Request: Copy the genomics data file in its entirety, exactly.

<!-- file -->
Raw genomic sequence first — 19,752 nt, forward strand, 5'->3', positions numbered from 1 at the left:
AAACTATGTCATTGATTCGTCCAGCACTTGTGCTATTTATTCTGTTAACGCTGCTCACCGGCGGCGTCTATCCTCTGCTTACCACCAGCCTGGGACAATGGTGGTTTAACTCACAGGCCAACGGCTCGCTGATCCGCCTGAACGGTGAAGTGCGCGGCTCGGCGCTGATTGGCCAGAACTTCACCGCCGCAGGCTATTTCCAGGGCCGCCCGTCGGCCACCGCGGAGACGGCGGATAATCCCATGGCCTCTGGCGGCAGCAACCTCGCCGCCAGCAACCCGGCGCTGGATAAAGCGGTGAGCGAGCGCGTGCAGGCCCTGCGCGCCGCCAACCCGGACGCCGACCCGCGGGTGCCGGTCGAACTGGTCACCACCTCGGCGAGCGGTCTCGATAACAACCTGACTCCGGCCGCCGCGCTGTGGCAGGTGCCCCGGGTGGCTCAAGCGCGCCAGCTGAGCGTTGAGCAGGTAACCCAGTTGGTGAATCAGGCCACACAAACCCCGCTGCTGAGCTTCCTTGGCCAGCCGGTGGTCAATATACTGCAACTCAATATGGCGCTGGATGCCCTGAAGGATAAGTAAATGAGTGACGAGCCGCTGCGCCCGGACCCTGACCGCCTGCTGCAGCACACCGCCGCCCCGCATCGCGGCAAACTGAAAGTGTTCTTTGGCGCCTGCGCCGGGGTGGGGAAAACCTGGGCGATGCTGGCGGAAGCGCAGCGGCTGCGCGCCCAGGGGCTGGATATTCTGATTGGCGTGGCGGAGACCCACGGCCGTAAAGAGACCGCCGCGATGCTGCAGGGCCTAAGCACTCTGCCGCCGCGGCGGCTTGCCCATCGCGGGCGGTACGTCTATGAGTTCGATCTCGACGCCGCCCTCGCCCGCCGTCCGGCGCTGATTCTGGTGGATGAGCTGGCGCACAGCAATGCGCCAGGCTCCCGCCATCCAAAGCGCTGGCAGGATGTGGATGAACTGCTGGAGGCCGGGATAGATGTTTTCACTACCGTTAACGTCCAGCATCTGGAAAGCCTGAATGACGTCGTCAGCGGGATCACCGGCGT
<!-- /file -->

Raw genomic sequence first — 19,752 nt, forward strand, 5'->3', positions numbered from 1 at the left:
AAACTATGTCATTGATTCGTCCAGCACTTGTGCTATTTATTCTGTTAACGCTGCTCACCGGCGGCGTCTATCCTCTGCTTACCACCAGCCTGGGACAATGGTGGTTTAACTCACAGGCCAACGGCTCGCTGATCCGCCTGAACGGTGAAGTGCGCGGCTCGGCGCTGATTGGCCAGAACTTCACCGCCGCAGGCTATTTCCAGGGCCGCCCGTCGGCCACCGCGGAGACGGCGGATAATCCCATGGCCTCTGGCGGCAGCAACCTCGCCGCCAGCAACCCGGCGCTGGATAAAGCGGTGAGCGAGCGCGTGCAGGCCCTGCGCGCCGCCAACCCGGACGCCGACCCGCGGGTGCCGGTCGAACTGGTCACCACCTCGGCGAGCGGTCTCGATAACAACCTGACTCCGGCCGCCGCGCTGTGGCAGGTGCCCCGGGTGGCTCAAGCGCGCCAGCTGAGCGTTGAGCAGGTAACCCAGTTGGTGAATCAGGCCACACAAACCCCGCTGCTGAGCTTCCTTGGCCAGCCGGTGGTCAATATACTGCAACTCAATATGGCGCTGGATGCCCTGAAGGATAAGTAAATGAGTGACGAGCCGCTGCGCCCGGACCCTGACCGCCTGCTGCAGCACACCGCCGCCCCGCATCGCGGCAAACTGAAAGTGTTCTTTGGCGCCTGCGCCGGGGTGGGGAAAACCTGGGCGATGCTGGCGGAAGCGCAGCGGCTGCGCGCCCAGGGGCTGGATATTCTGATTGGCGTGGCGGAGACCCACGGCCGTAAAGAGACCGCCGCGATGCTGCAGGGCCTAAGCACTCTGCCGCCGCGGCGGCTTGCCCATCGCGGGCGGTACGTCTATGAGTTCGATCTCGACGCCGCCCTCGCCCGCCGTCCGGCGCTGATTCTGGTGGATGAGCTGGCGCACAGCAATGCGCCAGGCTCCCGCCATCCAAAGCGCTGGCAGGATGTGGATGAACTGCTGGAGGCCGGGATAGATGTTTTCACTACCGTTAACGTCCAGCATCTGGAAAGCCTGAATGACGTCGTCAGCGGGATCACCGGCGT